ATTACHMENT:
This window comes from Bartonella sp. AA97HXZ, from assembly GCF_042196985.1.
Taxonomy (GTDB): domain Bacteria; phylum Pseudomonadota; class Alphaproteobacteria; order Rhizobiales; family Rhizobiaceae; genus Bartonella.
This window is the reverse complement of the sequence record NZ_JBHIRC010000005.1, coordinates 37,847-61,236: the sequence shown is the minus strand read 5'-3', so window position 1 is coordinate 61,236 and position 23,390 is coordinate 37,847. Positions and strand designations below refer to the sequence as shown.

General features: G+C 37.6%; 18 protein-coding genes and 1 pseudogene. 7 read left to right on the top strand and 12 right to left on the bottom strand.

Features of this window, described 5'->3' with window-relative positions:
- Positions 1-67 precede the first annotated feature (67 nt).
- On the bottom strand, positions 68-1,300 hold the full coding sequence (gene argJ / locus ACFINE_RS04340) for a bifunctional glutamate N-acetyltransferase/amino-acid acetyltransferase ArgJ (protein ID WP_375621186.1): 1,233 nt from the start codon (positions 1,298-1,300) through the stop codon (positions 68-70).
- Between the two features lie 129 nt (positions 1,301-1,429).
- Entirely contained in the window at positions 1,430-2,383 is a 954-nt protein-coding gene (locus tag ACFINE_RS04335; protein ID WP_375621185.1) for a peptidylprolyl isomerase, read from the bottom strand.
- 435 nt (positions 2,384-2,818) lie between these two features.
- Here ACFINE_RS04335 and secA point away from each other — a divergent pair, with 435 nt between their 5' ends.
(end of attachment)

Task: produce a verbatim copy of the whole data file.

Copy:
This window comes from Bartonella sp. AA97HXZ, from assembly GCF_042196985.1.
Taxonomy (GTDB): domain Bacteria; phylum Pseudomonadota; class Alphaproteobacteria; order Rhizobiales; family Rhizobiaceae; genus Bartonella.
This window is the reverse complement of the sequence record NZ_JBHIRC010000005.1, coordinates 37,847-61,236: the sequence shown is the minus strand read 5'-3', so window position 1 is coordinate 61,236 and position 23,390 is coordinate 37,847. Positions and strand designations below refer to the sequence as shown.

General features: G+C 37.6%; 18 protein-coding genes and 1 pseudogene. 7 read left to right on the top strand and 12 right to left on the bottom strand.

Features of this window, described 5'->3' with window-relative positions:
- Positions 1-67 precede the first annotated feature (67 nt).
- On the bottom strand, positions 68-1,300 hold the full coding sequence (gene argJ / locus ACFINE_RS04340) for a bifunctional glutamate N-acetyltransferase/amino-acid acetyltransferase ArgJ (protein ID WP_375621186.1): 1,233 nt from the start codon (positions 1,298-1,300) through the stop codon (positions 68-70).
- Between the two features lie 129 nt (positions 1,301-1,429).
- Entirely contained in the window at positions 1,430-2,383 is a 954-nt protein-coding gene (locus tag ACFINE_RS04335; protein ID WP_375621185.1) for a peptidylprolyl isomerase, read from the bottom strand.
- 435 nt (positions 2,384-2,818) lie between these two features.
- Here ACFINE_RS04335 and secA point away from each other — a divergent pair, with 435 nt between their 5' ends.